A central issue in developing a clinically relevant model of coagulation based on physicochemical descriptions of the reactions is the tension between the inclusiveness of the model (its relative level of congruence with the biological network) and the capacity to measure the actual physiochemical parameters (i.e. initial concentrations of reactants and rate constants) included in the model. To date, models used to probe coagulation processes on an individual basis do not describe all the hemostatic processes (e.g. platelet activation, fibrin formation/lysis, contact activation). In part, this is because empirical validation of the outputs of these more complex network descriptions is technically challenging. A number of groups are working to validate these more inclusive models using a variety of approaches [74, 90-92].

A second type of challenge faces the use of more complex models. With respect to comparatively modeling the coagulation systems of individuals in the human population, the governing assumption is that the rate constants are invariant except when a specific mutation is presented that alters the function of a key enzyme or substrate (e.g. fV Leiden). Measurement error in rate constants, which would affect the modeling of all individuals in a population, is the primary source of uncertainty [82]. In contrast, the concept of initial species levels is complicated by issues beyond measurement uncertainty. First, there is a lack of average or individual-specific data concerning the in vivo concentrations (or surface level density) of vascular wall (e.g. TFPI, thrombomodulin) or circulating cell-associated components important to the coagulant response. (Of course, the absence of a vascular component characterizes all clinically applicable global thrombin assays.) Second, the concentrations of the ~30 soluble coagulation precursors and inhibitory proteins [83] accessible to assay in plasma samples are known to vary considerably (often ± 40–50% of the population mean for each factor [63]) in a population of healthy individuals. Thus, to model individuals, one needs to measure the relevant factors. Such analyses entail considerable expense and represent a practical barrier that increases as a model requires more factor inputs. Analyses of thrombin generation profiles from groups paired by disease status [44, 48, 50, 72] have suggested that differences in a small subset of factors are causing the observed differences in thrombin generation profiles. These subsets appear to be disease specific; further work is needed in this area, but any reduction in the number of analytes required for a clinically useful computational tool would be desirable.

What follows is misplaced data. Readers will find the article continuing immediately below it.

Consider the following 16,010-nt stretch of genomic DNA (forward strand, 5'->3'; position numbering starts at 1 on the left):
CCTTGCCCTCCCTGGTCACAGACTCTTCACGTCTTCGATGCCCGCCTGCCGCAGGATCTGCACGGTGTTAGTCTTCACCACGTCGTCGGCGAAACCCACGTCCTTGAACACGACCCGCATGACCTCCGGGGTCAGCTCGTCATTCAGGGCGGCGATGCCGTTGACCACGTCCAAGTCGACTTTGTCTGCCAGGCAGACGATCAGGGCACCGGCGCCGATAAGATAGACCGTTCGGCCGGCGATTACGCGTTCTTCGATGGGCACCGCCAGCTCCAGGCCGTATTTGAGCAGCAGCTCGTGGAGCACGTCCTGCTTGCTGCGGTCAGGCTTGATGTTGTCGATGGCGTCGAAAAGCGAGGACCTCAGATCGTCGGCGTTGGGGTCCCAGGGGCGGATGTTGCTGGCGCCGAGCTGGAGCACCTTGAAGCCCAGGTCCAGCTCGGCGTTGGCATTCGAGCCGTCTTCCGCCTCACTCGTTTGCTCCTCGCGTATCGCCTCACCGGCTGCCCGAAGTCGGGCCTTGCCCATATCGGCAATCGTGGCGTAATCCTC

In summary, despite current limitations, I would argue that existing models represent useful tools that allow us to understand how variation in coagulation factors can influence thrombin generation. Extension of these models to include readily available clinical analytes like platelets and fibrinogen appears both sensible and achievable.